This story was painful to read. Not because it was poorly written or constructed, but because it is a painfully sad story.
When Carry On came out as Rainbow’s latest novel I resisted reading it for a while. I have maintained a relatively strict no fantasy books policy my entire life, but I recently heard her speak about how much she adored writing the voices of these characters, and was convinced to trust Rainbow and read it.
Because of my ignorance of all things Harry Potter (yes, I have never read it. I know. I’m sorry! Well, not really) I am going to ignore the fact that this book may bear an uncanny resemblance to that series, and I don’t think that fact should be a deterrent for anyone.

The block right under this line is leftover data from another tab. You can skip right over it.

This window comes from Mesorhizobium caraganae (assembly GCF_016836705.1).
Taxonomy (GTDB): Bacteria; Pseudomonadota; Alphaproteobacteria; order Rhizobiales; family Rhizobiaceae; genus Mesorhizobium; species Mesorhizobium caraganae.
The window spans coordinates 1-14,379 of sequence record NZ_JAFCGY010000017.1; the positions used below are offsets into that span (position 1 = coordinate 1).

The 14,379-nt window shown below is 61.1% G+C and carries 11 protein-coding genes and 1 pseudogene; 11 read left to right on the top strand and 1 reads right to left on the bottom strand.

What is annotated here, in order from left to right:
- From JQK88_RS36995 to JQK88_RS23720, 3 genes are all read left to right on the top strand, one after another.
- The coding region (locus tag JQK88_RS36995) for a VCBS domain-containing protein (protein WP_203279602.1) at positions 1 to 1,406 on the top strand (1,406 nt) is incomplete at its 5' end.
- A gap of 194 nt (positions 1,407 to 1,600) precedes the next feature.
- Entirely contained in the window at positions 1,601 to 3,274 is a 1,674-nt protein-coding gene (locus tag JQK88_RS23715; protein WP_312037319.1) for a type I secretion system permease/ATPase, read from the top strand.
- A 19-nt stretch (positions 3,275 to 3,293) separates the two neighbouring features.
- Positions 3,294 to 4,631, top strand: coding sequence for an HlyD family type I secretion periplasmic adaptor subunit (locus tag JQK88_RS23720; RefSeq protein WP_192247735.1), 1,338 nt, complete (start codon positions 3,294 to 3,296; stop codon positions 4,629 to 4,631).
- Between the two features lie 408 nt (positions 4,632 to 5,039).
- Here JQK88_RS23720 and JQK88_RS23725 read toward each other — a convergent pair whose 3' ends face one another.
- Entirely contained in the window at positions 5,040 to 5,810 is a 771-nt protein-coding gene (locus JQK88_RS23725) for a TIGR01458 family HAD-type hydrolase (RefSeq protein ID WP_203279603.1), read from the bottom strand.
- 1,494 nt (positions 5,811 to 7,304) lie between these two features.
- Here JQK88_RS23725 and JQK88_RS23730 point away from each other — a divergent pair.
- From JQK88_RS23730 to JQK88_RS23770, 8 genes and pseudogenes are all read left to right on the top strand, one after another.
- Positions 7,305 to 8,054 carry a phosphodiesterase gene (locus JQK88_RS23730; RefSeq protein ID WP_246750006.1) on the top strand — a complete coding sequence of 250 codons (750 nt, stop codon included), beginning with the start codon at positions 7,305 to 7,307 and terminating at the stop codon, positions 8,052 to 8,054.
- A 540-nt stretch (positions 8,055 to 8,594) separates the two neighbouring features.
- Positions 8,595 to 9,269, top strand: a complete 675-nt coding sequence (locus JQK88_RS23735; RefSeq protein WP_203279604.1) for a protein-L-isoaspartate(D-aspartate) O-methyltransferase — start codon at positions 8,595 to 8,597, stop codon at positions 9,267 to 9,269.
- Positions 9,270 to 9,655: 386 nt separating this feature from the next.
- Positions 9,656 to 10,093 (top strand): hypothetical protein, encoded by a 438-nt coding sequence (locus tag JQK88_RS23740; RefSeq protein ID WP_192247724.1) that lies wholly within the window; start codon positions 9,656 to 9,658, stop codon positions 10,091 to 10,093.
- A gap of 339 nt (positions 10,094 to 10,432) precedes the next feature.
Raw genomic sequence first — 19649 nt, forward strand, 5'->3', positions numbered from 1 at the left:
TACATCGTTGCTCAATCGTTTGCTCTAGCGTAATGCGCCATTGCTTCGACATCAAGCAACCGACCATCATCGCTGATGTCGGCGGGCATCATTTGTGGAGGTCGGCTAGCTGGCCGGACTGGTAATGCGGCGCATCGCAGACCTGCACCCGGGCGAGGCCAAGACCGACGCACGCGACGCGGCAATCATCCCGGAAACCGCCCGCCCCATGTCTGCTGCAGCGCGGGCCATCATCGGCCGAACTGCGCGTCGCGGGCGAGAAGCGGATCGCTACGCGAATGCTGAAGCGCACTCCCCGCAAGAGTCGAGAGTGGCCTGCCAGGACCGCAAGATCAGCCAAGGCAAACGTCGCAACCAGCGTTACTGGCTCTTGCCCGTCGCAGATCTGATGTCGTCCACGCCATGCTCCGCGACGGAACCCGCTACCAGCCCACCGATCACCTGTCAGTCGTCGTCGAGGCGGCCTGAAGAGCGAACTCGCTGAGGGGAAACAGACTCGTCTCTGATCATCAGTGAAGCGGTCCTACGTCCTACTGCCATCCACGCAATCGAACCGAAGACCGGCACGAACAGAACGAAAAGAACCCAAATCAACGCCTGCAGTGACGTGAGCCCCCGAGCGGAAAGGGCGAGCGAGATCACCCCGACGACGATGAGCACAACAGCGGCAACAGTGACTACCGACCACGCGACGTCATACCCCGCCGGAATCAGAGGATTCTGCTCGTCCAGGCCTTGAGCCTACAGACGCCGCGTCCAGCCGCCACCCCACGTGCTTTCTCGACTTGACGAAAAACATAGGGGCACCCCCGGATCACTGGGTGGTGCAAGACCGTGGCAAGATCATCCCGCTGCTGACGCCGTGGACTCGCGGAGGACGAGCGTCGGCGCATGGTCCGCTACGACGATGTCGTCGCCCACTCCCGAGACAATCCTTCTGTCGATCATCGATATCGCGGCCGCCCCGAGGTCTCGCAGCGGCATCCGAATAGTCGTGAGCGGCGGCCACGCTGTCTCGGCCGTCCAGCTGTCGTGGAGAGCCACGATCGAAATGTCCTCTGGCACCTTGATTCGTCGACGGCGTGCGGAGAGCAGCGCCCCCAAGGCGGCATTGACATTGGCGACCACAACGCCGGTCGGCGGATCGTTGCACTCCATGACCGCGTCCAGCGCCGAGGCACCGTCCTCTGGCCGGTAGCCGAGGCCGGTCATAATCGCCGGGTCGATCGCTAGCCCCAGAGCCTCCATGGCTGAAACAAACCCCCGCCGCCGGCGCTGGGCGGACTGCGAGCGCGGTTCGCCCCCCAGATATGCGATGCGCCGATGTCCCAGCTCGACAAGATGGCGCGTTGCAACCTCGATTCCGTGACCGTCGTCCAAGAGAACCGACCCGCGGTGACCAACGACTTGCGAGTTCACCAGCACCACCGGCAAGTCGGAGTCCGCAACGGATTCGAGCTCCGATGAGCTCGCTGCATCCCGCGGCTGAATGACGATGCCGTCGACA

This story has a sluggish start. It is slow, and at times labored, while crafting the world of Watford and introducing key characters. The first 150 pages were the gradual climb that all roller coasters must make before they begin their furious drops and loops. But, once you read page 151 its all adrenaline, and exhilaration, and utterly impossible to stop reading.
The way the story includes the voices of all the characters felt like intricate choreography. Each voice and vision generously dancing alone until another and another join in, creating a complete performance.